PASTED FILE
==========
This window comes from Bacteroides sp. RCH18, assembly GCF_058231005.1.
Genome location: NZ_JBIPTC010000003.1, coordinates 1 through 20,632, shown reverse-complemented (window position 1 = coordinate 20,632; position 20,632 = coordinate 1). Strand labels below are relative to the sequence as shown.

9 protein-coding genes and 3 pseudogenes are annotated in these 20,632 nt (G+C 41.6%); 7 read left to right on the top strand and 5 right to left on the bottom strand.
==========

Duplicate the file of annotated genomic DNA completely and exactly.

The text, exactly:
This window comes from Bacteroides sp. RCH18, assembly GCF_058231005.1.
Genome location: NZ_JBIPTC010000003.1, coordinates 1 through 20,632, shown reverse-complemented (window position 1 = coordinate 20,632; position 20,632 = coordinate 1). Strand labels below are relative to the sequence as shown.

9 protein-coding genes and 3 pseudogenes are annotated in these 20,632 nt (G+C 41.6%); 7 read left to right on the top strand and 5 right to left on the bottom strand.